Are you a supervisor who keeps struggling with employee documentation of employee performance? When an employee is slow, appears tired, and acts sad, do you call this “depressed”? It seems more to the point and descriptive doesn't it. It just feels right, right?
Well, unfortunately you are wrong. It's not right. It's trouble! Your documentation, at best, will be criticized, and at worst will jeopardize your employer if you make these kinds of notations. Not using labels is difficult, I know, but let's discuss it and then send you on your way.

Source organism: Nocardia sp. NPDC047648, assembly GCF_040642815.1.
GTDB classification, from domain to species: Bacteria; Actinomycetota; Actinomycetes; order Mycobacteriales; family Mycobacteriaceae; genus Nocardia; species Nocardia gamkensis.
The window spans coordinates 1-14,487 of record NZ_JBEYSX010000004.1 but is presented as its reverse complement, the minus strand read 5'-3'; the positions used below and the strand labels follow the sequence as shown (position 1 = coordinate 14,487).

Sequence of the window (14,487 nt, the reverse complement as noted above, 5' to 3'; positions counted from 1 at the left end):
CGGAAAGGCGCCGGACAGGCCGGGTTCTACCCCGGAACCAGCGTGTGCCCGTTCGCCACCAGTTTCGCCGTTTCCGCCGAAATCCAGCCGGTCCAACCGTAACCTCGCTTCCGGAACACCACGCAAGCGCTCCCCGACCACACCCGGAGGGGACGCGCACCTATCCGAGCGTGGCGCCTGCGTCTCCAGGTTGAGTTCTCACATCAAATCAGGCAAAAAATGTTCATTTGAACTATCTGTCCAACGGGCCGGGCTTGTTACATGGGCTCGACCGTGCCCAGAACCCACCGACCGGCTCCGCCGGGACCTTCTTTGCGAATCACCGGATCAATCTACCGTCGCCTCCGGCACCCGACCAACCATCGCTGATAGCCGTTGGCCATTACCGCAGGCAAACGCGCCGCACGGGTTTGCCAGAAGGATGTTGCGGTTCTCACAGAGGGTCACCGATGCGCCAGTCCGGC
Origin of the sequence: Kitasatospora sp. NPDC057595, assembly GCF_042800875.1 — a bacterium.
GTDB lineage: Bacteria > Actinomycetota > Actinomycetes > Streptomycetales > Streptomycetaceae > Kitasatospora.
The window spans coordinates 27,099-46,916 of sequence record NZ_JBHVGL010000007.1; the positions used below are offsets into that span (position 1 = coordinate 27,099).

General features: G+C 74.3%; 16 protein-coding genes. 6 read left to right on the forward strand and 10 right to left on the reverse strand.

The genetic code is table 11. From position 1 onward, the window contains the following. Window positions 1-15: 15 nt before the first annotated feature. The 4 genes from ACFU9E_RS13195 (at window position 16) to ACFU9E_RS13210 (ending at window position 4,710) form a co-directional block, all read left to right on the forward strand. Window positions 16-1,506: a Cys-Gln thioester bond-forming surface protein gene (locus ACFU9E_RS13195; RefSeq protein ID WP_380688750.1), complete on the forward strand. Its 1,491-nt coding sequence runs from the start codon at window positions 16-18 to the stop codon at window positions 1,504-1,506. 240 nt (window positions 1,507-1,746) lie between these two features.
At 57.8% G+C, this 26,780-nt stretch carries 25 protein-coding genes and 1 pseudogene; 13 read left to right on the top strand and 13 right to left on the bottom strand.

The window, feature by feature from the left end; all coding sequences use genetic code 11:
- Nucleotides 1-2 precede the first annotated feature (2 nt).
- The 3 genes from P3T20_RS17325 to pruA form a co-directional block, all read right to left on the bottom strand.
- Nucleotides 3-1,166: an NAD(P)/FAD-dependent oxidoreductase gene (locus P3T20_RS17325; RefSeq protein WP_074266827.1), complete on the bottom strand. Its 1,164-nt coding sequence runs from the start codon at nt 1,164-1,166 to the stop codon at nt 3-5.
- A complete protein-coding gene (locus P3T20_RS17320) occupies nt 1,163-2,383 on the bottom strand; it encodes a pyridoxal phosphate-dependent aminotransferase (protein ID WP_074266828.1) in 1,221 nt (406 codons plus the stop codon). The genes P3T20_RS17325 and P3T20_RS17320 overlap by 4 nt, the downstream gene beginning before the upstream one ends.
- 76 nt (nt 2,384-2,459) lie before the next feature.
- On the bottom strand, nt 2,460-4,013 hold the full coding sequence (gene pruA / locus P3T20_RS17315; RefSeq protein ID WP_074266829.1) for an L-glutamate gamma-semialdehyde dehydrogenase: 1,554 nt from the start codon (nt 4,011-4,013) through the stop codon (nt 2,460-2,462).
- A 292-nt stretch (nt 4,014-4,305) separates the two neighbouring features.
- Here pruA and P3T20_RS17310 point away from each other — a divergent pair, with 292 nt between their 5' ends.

You don't learn documentation overnight. There is a little bit of an art to it. Documentation can be tricky because you must convey what you see and hear but omit what you feel and conclude. This takes practice because it is tempting to focus on other factors that are subjective and emotional. The key is to avoid drawing conclusions about personal problems, stating how you feel about the employee’s behavior, conveying diagnostic impressions, or filling your documentation with drama. These things sabotage the usefulness of your documentation for administrative purposes. To improve your documentation, consider whether it describes what is measurable or observable. Depression (a medical term to avoid using in documentation) can’t be “seen” but slow talking, days missed, lack of work progress, crying, and sad looks are observable.